Disperse Systems

Disperse Systems

 

formations consisting of two or more phases (bodies) with a highly developed interface between them. In disperse systems, at least one of the phases—the disperse phase—is distributed in the form of small particles (crystals, threads, films or platelets, droplets, or bubbles) in the other, continuous phase, the dispersion medium. According to their main characteristic—the particle size, or dispersity (which is determined by the ratio of the total interphase surface area to the volume of the dispersed phase)—disperse systems are divided into coarsely (poorly) dispersed and finely (highly) dispersed, or colloidal systems (colloids).

In coarsely dispersed systems, the particles have sizes of 10−4 cm; in colloidal systems, the particle size varies from 10−4-10−5to 10−7cm. According to the state of aggregation of the dispersion medium, a distinction is made among gaseous systems, such as aerosols (fog and smoke) and dust; liquid systems, such as sols, suspensions, emulsions, and foams; and solid systems, such as glassy or crystalline bodies with inclusions of very fine solid particles, liquid droplets, or gas bubbles (see Table 1). Dust, suspensions, and lyophobic emulsions are coarsely dispersed systems. As a rule (when density differences exist), these systems are unstable with respect to sedimentation—that is, their particles precipitate out under the influence of gravity or float to the surface. Sols are typical highly dispersed colloidal systems whose particles (micelles) take part in Brownian movement and are, therefore, sedimentationally stable. Liquid and solid foams, consisting of gas cells or bubbles separated by thin layers of the continuous phase, are a separate group of structured cellular systems.

Table 1. Classification of disperse systems according to the state of aggregation of phases
Dispersion mediumGaseousDispersed phase LiquidSolid
1 Extremely highly dispersed systems (sols) are sometimes difficult to classify according to the state of aggregation of the dispersed phase
Gaseous...............Disperse systems do not formFogSmoke and dust
Liquid...............FoamsEmulsionsSuspensions
  Sols (colloidal “solutions”)1
Solid...............AerogelsLiquid inclusions in solidsSolid sols (ruby glass)

Lyophilic and lyophobic disperse systems are distinguished according to the intensity of the molecular phase interaction. In lyophilic systems, the molecular interaction between the phases is rather strong, and the specific free surface energy (surface tension) at the interphase boundary is very low. Lyophilic systems are formed spontaneously and have maximum dispersity. In lyophobic systems, the interaction between molecules of various phases is considerably weaker than in lyophilic systems; the interphase surface tension is high, as a result of which the system exhibits a tendency toward spontaneous enlargement of the particles of the dispersed phase. A necessary condition for the existence of lyophobic disperse systems is the presence of stabilizers, which are materials that are adsorbed at the interface between the phases and that form protective layers, which prevent the approach of particles of the dispersed phase.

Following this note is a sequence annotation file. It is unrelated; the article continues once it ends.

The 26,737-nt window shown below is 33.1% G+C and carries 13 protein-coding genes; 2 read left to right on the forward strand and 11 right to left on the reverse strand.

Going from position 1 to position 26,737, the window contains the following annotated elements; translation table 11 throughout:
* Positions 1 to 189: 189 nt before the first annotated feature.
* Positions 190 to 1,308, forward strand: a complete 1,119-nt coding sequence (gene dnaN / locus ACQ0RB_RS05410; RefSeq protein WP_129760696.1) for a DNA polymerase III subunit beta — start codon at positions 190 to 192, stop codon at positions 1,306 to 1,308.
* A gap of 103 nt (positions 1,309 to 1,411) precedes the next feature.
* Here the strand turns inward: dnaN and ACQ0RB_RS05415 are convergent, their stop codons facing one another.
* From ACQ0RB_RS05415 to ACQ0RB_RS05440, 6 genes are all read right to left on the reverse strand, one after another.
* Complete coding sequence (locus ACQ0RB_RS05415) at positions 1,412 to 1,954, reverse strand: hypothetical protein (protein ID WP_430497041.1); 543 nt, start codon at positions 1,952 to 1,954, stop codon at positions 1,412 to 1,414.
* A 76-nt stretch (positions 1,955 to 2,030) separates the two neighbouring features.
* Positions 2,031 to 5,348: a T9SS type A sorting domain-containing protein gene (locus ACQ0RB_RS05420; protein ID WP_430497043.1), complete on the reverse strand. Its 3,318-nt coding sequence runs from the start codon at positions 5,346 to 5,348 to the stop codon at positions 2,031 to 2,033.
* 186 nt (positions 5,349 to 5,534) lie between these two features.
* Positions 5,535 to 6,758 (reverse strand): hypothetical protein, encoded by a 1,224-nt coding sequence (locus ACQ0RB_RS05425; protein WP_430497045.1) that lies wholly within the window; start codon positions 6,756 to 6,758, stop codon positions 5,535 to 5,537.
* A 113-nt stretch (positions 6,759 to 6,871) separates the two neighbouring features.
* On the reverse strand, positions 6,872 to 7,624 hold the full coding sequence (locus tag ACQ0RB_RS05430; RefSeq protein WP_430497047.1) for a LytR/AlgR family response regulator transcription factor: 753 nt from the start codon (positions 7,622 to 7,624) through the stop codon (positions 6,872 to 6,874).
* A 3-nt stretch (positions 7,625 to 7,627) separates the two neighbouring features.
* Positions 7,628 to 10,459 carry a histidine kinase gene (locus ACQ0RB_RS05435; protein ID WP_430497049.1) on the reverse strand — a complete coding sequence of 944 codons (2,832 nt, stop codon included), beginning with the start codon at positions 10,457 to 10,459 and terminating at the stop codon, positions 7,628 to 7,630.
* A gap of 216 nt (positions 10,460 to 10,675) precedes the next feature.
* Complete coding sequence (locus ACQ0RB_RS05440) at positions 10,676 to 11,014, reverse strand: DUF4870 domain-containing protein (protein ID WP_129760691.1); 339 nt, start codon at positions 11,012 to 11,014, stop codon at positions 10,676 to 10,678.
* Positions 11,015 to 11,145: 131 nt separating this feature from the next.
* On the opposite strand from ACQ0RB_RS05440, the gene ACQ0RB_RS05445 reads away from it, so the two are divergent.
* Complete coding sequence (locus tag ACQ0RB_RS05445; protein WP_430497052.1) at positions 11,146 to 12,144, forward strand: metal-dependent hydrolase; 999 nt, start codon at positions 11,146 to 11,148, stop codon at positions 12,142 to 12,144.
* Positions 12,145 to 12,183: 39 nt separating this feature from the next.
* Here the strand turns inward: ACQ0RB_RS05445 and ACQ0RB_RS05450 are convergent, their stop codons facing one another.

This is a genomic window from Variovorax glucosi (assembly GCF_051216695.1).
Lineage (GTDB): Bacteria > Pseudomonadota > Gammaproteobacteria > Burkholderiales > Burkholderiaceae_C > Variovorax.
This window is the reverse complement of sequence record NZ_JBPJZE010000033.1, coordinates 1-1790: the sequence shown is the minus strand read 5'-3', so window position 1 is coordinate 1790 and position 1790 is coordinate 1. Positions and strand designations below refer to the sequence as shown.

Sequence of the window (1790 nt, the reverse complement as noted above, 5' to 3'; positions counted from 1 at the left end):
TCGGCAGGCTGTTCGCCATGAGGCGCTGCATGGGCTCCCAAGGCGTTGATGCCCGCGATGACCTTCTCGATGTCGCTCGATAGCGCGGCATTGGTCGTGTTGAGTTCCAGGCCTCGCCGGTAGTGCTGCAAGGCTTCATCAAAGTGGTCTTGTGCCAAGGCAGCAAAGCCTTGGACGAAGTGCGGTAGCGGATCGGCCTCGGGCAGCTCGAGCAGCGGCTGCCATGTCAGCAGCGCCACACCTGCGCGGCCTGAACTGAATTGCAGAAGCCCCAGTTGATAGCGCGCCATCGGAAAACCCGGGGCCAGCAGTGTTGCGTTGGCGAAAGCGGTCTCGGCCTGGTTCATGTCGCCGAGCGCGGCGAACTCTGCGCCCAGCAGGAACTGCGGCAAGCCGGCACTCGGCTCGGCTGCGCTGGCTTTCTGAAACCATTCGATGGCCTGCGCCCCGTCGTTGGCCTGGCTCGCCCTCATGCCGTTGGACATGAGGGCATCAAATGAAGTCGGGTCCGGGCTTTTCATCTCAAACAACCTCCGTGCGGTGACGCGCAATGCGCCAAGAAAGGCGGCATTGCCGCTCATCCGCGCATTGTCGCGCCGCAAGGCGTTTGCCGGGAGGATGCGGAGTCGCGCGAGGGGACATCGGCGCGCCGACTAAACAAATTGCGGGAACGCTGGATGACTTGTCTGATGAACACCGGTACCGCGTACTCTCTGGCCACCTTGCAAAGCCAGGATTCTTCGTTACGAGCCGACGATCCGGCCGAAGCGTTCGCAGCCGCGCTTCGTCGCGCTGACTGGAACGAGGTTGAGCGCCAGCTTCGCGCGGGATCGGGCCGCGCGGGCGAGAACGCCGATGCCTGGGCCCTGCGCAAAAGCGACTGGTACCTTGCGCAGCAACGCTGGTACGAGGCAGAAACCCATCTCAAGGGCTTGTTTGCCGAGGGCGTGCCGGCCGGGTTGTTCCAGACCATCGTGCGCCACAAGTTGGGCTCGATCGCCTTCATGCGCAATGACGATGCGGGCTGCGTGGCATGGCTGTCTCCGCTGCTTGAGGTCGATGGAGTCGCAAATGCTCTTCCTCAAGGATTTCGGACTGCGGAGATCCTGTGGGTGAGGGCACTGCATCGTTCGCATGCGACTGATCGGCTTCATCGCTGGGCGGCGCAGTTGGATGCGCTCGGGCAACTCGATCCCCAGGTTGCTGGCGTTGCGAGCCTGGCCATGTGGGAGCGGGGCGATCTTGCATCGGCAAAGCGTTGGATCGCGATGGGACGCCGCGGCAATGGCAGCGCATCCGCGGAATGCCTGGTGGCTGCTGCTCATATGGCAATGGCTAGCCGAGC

Disperse systems may be structureless (freely dispersed) and structured (bonded dispersed). Structured disperse systems are penetrated by a three-dimensional lattice consisting of interconnected particles (droplets or bubbles) of the dispersed phase, as a result of which they have some of the mechanical properties of solids. A characteristic feature of disperse systems is a high free energy caused by the highly developed interphase surface. For this reason, disperse systems are usually thermodynamically unstable (with the exception of lyophilic systems). Disperse systems have high adsorption capacity and chemical—and in some cases biological—activity. Disperse systems are the primary object of studies in the area of colloid chemistry.

Disperse systems are widespread in nature, industry, and daily life. Examples of disperse systems include geologic formations, soils, smoke, clouds, atmospheric precipitation, plant and animal tissues, building materials, paints, detergents, fibrous products, and important food products.

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